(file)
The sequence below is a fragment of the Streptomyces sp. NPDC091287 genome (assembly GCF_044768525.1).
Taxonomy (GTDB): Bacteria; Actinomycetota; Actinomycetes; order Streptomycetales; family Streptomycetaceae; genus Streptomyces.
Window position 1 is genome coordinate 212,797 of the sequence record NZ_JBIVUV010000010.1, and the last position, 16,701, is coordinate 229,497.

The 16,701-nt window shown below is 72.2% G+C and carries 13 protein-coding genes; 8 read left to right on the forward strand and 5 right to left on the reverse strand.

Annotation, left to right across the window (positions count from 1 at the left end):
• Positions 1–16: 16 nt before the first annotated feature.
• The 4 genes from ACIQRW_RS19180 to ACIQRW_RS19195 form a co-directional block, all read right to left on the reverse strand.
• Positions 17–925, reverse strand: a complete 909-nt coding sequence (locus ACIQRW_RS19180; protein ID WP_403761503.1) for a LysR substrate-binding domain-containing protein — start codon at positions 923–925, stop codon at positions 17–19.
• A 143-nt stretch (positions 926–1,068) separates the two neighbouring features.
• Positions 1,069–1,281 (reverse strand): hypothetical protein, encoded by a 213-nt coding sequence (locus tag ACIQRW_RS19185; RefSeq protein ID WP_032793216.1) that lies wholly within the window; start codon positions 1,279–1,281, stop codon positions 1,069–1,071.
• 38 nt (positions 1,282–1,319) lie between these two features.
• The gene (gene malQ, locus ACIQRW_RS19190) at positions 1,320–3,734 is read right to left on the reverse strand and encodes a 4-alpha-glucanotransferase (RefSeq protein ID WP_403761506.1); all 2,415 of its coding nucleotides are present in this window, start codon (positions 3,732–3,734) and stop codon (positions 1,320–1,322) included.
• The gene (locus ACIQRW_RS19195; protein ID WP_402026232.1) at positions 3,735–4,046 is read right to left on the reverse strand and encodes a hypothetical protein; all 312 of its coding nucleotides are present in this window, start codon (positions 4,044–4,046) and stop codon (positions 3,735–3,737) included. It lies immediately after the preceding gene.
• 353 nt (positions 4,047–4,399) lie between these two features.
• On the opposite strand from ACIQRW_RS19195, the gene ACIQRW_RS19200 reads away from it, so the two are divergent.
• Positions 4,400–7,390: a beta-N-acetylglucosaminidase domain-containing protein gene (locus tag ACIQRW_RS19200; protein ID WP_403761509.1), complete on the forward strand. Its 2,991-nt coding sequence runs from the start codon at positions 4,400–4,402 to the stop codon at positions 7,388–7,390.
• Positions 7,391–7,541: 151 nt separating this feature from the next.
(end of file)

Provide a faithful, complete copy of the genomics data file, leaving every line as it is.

The sequence below is a fragment of the Streptomyces sp. NPDC091287 genome (assembly GCF_044768525.1).
Taxonomy (GTDB): Bacteria; Actinomycetota; Actinomycetes; order Streptomycetales; family Streptomycetaceae; genus Streptomyces.
Window position 1 is genome coordinate 212,797 of the sequence record NZ_JBIVUV010000010.1, and the last position, 16,701, is coordinate 229,497.

The 16,701-nt window shown below is 72.2% G+C and carries 13 protein-coding genes; 8 read left to right on the forward strand and 5 right to left on the reverse strand.

Annotation, left to right across the window (positions count from 1 at the left end):
• Positions 1–16: 16 nt before the first annotated feature.
• The 4 genes from ACIQRW_RS19180 to ACIQRW_RS19195 form a co-directional block, all read right to left on the reverse strand.
• Positions 17–925, reverse strand: a complete 909-nt coding sequence (locus ACIQRW_RS19180; protein ID WP_403761503.1) for a LysR substrate-binding domain-containing protein — start codon at positions 923–925, stop codon at positions 17–19.
• A 143-nt stretch (positions 926–1,068) separates the two neighbouring features.
• Positions 1,069–1,281 (reverse strand): hypothetical protein, encoded by a 213-nt coding sequence (locus tag ACIQRW_RS19185; RefSeq protein ID WP_032793216.1) that lies wholly within the window; start codon positions 1,279–1,281, stop codon positions 1,069–1,071.
• 38 nt (positions 1,282–1,319) lie between these two features.
• The gene (gene malQ, locus ACIQRW_RS19190) at positions 1,320–3,734 is read right to left on the reverse strand and encodes a 4-alpha-glucanotransferase (RefSeq protein ID WP_403761506.1); all 2,415 of its coding nucleotides are present in this window, start codon (positions 3,732–3,734) and stop codon (positions 1,320–1,322) included.
• The gene (locus ACIQRW_RS19195; protein ID WP_402026232.1) at positions 3,735–4,046 is read right to left on the reverse strand and encodes a hypothetical protein; all 312 of its coding nucleotides are present in this window, start codon (positions 4,044–4,046) and stop codon (positions 3,735–3,737) included. It lies immediately after the preceding gene.
• 353 nt (positions 4,047–4,399) lie between these two features.
• On the opposite strand from ACIQRW_RS19195, the gene ACIQRW_RS19200 reads away from it, so the two are divergent.
• Positions 4,400–7,390: a beta-N-acetylglucosaminidase domain-containing protein gene (locus tag ACIQRW_RS19200; protein ID WP_403761509.1), complete on the forward strand. Its 2,991-nt coding sequence runs from the start codon at positions 4,400–4,402 to the stop codon at positions 7,388–7,390.
• Positions 7,391–7,541: 151 nt separating this feature from the next.